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Third Strong Earthquake Hits Indonesian Islands


Distraught people react after 6.2 earthquake hits Lombok, Indonesia, Thursday, Aug. 9, 2018. (Photo: Nurhadi Sucahyo for VOA Indonesia)

A magnitude 6.2 earthquake rocked Indonesia's Lombok island and the neighboring island of Bali on Thursday, causing instant panic after Sunday's quake in the region killed more than 300 people.

People at Bali's Ngurah Rai International Airport were seen shouting and running down escalators, streaming out the exits and across the main hall.

Officials said the epicenter of the aftershock was on land and there was no risk of a tsunami.

Damage to building after 6.2 earthquake hits Lombok, Indonesia, Thursday, August 9, 2018. (Photo: Nurhadi Sucahyo for VOA Indonesia)
Damage to building after 6.2 earthquake hits Lombok, Indonesia, Thursday, August 9, 2018. (Photo: Nurhadi Sucahyo for VOA Indonesia)

Meanwhile, the death toll in Sunday's devastating earthquake on Indonesia's Lombok Island has risen to 347, the state-run Antara news agency reported.

Sutopo Purwo Nugroho, a spokesman for the country's National Disaster Mitigation Agency (BNPB), told the news agency Wednesday that another 1,447 people were injured and more than 165,000 have been displaced.

The numbers have increased as reports came in from areas isolated by the 6.9 magnitude quake, which struck off the waters of the northern part of Lombok island. The quake was also felt on the neighboring Gili Islands as well as Bali, Sumbawa and parts of East Java

Most of the displaced residents are in the island’s northern region, which was most severely affected. Hundreds of thousands of refugees are living in plastic tents erected in empty lots, yards and rice fields. Very few people are staying at the refugee centers.

BNPB reported that as of Wednesday afternoon 42,239 housing units has been declared damaged.

In Pemenang County, the area hardest hit, Muhammad Ulil Huda, a resident volunteering at the refugee command post, criticized the government's response.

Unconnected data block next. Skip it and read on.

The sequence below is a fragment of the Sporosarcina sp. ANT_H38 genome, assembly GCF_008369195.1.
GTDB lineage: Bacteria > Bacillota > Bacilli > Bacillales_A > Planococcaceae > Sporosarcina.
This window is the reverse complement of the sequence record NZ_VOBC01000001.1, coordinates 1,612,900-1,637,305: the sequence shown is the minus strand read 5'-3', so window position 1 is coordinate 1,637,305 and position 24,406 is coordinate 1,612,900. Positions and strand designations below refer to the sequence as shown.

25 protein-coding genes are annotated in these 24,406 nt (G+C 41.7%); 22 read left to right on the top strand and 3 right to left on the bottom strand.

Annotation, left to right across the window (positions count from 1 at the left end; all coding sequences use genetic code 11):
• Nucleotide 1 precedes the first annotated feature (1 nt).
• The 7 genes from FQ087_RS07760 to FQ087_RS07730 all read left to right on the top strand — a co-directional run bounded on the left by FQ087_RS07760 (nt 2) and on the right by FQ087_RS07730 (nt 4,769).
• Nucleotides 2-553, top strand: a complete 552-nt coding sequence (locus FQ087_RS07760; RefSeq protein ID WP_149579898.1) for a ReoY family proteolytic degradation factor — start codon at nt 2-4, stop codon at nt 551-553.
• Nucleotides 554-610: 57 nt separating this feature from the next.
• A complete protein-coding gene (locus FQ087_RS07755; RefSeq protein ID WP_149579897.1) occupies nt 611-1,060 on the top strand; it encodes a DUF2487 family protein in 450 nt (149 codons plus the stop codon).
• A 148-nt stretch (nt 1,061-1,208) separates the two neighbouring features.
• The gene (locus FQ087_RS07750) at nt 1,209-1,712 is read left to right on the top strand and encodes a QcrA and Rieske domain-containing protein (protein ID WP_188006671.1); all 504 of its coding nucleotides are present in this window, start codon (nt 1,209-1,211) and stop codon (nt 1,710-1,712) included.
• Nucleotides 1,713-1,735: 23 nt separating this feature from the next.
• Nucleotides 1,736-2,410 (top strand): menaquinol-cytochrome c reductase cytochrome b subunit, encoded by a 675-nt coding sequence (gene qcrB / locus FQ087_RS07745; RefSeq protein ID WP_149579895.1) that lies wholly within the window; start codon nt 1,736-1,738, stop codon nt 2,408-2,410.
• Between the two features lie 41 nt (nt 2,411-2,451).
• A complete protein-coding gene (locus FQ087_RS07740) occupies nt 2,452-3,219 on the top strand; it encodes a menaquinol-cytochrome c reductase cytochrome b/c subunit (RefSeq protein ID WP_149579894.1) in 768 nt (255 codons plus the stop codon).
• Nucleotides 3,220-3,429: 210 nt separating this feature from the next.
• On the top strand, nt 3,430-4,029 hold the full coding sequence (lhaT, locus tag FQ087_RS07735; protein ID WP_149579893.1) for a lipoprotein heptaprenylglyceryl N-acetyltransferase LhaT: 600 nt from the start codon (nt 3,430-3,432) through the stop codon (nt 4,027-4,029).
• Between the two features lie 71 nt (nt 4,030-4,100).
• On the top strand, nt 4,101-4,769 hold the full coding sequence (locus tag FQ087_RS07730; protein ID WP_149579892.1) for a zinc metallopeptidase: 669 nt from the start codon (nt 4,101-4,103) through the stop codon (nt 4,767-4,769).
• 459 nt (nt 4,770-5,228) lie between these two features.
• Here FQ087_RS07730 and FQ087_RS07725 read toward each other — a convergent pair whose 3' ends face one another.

"The problem is that many of our residents, victims of this earthquake, have received very little assistance,” he said. “So we must act and find and give them assistance they need."

Among the displaced are Fauzi, his wife, sons, daughters-in-law and a baby. As of Wednesday night, all seven family members jammed into a small roadside hut, a few kilometers from the tourist area of Senggigi Beach. For their family dinner they ate rice, instant noodles, tempeh and fried fish, freshly caught from the sea.

"These are from private individuals,” Fauzi said of the meal pieced together from contributions from Chinese-Indonesians, Arab-Indonesians and westerners. “Random strangers are giving us food. But no aid from the government yet.”

On August 6, the morning after the first earthquake President Joko Widodo said that "As for logistics, last night I have instructed to send assistance to West Nusa Tenggara province, including medical doctors."

But the people the Indonesian Service interviewed have not yet seen action from the government to assist them.

Kusmayadi from the volunteer organization Aksi Cepat Tanggap (ACT, or Fast Response Team) said “The province of West Nusa Tenggara has never been hit by a major disaster, so when this happened, the government is almost paralyzed. “On top of that, the earthquake destroyed a large part of the infrastructure and the government itself was affected” so much of the response infrastructure isn’t working.

Thousands of tourists have been evacuated from Lombok and the Gili Islands.

Nugroho says the death toll is expected to rise as search and rescue crews reach more affected areas and begin to search the rubble for more victims.

Last week, 17 people were killed when a 6.4-magnitude earthquake hit Lombok.

Like Bali, Lombok is known for its pristine beaches and mountains.

Indonesia is prone to earthquakes due to its location on the Pacific "Ring of Fire,'' an arc of volcanoes and fault lines in the Pacific Ocean Basin. In December 2004, a magnitude-9.1 earthquake off Sumatra island triggered a tsunami that killed 230,000 people in a dozen countries.

VOA's Indonesian service contributed to this report.